WASHINGTON — As a guide for law or legislation, the Southern Baptists’ new resolution on illegal immigrants is virtually useless. It’s vague, confusing and perhaps inherently contradictory. It wouldn’t help Congress pick its way through the political thickets associated with addressing the plight of the undocumented.
Nevertheless, the Baptists have done something very useful: They have established a moral marker for their congregants, some of whom are governors, state legislators and members of Congress. Since so many conservatives in public life like to point to their religious views as a guide for their political acts, the resolution ought to have a substantial influence on immigration debates.
Last week at its annual meeting, the Southern Baptist Convention called for “a just and compassionate path to legal status” for the nation’s estimated 11 million undocumented workers. The “messengers,” as the convention delegates are called, also denounced bigotry and harassment toward those who are here illegally.
The resolution was hotly debated, and it carries no imprimatur of authority for the millions of Southern Baptists across the country, whose churches take pride in their autonomy. They have no hierarchy — no pope or bishop to enforce adherence to church doctrine.
Furthermore, the clause in the resolution that dealt with legalization barely survived, with just 51 percent of the messengers supporting it in an early vote, according to the Baptist Press.
The delegates later added an amendment which noted that the Baptists were in no way endorsing “amnesty,” a hot-button term without any precise meaning.
Still, the Southern Baptists, the nation’s largest Protestant group and one of the most conservative religious bodies in the country, managed to end up sounding a lot more like President Barack Obama than, say, Alabama Gov. Robert Bentley, who recently signed a vicious anti-immigrant law that harkens back to the days of Jim Crow. As the vote proceeded, Southern Baptist seminarian Russell Moore tweeted: “Our response to the immigrant communities in this country cannot be ‘You kids get off my lawn’ in Spanish.”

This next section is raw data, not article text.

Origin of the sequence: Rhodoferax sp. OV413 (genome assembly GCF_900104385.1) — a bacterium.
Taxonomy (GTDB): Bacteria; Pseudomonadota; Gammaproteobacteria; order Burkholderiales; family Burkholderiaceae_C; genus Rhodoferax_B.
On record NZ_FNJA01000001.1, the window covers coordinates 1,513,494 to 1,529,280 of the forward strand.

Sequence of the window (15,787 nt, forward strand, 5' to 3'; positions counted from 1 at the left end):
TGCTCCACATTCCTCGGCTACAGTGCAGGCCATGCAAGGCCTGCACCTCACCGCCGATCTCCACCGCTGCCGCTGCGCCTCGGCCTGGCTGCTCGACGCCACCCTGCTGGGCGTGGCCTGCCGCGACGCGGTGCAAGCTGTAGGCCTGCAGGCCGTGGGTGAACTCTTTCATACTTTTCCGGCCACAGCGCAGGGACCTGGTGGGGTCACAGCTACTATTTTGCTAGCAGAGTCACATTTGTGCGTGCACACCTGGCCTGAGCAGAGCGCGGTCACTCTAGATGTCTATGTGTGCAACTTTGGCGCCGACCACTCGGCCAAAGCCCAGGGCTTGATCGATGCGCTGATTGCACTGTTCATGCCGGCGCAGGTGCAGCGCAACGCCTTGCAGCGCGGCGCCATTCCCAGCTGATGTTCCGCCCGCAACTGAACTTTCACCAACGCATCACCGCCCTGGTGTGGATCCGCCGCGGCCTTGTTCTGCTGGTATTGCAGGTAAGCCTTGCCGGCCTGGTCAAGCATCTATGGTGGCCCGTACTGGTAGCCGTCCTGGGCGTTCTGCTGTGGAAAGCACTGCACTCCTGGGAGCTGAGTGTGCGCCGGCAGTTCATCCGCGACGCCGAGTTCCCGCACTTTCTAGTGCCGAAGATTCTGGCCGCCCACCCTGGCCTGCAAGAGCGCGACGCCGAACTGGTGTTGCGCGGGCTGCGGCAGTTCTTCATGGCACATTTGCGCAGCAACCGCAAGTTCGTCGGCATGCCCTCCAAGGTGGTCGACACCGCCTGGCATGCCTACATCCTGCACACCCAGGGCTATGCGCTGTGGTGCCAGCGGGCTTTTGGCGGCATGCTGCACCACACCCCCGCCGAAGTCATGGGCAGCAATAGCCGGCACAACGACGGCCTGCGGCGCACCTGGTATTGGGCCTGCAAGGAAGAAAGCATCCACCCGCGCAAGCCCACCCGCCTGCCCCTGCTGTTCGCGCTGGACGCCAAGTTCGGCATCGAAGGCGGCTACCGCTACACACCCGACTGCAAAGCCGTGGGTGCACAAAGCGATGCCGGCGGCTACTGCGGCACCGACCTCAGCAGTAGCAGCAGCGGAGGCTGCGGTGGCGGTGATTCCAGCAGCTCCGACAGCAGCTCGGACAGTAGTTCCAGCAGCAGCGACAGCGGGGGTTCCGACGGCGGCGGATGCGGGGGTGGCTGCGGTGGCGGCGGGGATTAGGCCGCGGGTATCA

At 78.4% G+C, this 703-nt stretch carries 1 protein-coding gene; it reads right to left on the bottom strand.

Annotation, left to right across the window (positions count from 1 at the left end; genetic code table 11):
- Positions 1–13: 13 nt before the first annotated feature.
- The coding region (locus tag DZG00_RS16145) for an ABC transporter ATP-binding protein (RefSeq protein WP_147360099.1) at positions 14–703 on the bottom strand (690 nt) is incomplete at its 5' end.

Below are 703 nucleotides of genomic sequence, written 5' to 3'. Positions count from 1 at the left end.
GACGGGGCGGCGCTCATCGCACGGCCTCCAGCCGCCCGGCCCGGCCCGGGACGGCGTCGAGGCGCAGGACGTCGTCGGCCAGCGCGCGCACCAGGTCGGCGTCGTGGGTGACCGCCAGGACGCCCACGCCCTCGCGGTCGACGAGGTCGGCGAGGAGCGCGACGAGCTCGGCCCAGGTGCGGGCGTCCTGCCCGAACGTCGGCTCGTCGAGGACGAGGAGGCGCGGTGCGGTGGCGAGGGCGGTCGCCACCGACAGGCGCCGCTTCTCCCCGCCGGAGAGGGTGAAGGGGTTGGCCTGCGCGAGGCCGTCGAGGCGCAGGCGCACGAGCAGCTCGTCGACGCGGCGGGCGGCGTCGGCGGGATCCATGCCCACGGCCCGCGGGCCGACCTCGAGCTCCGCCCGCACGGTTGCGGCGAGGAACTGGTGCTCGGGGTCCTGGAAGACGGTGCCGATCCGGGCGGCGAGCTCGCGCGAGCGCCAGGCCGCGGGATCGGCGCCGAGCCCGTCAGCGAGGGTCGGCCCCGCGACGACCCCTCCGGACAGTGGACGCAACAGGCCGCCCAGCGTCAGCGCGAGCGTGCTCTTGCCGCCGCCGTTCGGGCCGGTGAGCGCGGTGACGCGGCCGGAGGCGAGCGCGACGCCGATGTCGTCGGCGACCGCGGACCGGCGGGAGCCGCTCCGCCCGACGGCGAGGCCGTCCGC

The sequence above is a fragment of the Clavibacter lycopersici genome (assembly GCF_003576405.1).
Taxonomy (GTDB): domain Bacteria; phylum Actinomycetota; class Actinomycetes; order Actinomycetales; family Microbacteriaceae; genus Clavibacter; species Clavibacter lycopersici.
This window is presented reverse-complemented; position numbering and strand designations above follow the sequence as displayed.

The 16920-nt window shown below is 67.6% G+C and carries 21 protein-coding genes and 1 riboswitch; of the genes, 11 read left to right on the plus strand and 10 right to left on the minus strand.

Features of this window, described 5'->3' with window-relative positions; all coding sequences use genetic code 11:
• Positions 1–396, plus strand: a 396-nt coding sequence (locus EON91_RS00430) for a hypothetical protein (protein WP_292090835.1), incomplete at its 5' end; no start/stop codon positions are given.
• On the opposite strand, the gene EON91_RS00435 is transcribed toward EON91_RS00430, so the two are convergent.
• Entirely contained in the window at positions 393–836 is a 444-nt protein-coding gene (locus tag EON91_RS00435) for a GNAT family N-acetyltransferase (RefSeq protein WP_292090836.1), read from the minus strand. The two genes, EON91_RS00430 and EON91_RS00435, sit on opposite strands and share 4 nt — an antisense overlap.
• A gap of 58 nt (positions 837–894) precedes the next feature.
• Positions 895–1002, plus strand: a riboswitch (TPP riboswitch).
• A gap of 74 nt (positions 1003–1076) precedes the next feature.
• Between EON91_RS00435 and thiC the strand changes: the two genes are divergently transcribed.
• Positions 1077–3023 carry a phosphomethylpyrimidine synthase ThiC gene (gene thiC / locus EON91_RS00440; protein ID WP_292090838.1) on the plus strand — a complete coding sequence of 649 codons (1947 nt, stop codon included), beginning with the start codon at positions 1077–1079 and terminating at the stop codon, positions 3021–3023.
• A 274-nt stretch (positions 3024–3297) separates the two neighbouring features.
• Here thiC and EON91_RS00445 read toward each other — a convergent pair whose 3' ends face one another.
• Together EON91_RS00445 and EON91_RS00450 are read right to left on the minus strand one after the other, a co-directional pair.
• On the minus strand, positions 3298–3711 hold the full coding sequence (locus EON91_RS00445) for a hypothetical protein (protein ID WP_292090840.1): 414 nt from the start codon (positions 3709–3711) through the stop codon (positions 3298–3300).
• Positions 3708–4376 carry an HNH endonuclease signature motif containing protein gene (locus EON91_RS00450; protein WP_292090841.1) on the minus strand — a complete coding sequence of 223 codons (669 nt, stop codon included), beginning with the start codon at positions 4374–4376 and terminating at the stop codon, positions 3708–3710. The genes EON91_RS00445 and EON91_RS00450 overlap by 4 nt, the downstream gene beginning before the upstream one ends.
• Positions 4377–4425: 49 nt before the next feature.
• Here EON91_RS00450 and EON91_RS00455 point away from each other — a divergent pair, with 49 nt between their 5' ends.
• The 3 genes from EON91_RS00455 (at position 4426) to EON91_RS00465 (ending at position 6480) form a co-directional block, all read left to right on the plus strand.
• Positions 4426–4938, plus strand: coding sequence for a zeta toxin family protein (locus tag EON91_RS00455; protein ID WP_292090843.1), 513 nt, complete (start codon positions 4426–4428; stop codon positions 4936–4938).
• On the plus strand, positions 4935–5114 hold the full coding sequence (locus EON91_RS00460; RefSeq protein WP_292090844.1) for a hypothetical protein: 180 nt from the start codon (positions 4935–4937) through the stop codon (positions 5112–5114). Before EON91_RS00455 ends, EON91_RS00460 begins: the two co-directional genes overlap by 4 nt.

The Rev. Bryant Wright, a suburban Atlanta pastor and president of the SBC, told me that the focus of the resolution was on “sharing the Gospel of Jesus Christ with the folks who have come in to the U.S.” He acknowledged, however, that the evangelical mission of Southern Baptist churches could collide with harsh new laws aimed at illegal immigrants.
“I realize that once you start to reach out and deal with those folks’ personal stories, some interesting situations are going to develop. Those are going to be issues that every church ministering to immigrants is going to have to decide,” he said.
Phoenix, where the SBC held its convention, served as the backdrop for the debate, but Arizona is having to share its anti-immigrant notoriety. The Bible Belt — traditional home of Southern Baptists — has also seen a wave of codes and sanctions meant to force illegal immigrants to leave.
Georgia, for example, is struggling with a severe shortage of agricultural workers that many farmers are attributing to a law that Republican Gov. Nathan Deal signed in May. Even former Gov. Sonny Perdue, Deal’s Republican predecessor, said the law has created “a real fear and perception that Georgia is probably not a state to be seen in if you’re of a different color.”
But Alabama, my home state, has gone much farther than Arizona or Georgia, passing the broadest and ugliest anti-immigration law in the land. It not only gives law enforcement officials the authority to determine legal status, but it also demands that schools determine whether students have legal documents. (That’s just foolish time-wasting, since the U.S. Supreme Court has ruled that public schools must educate minors, whether they are here legally or not.)
It would penalize property owners if they rent to persons without legal documents. It also makes it a crime to harbor or transport an illegal immigrant.
That raises the prospect that a faithful church member could be arrested for giving children without papers a ride to Sunday school. Is that what Alabama’s governor, a longtime deacon in a Tuscaloosa, Ala. Baptist church, had in mind?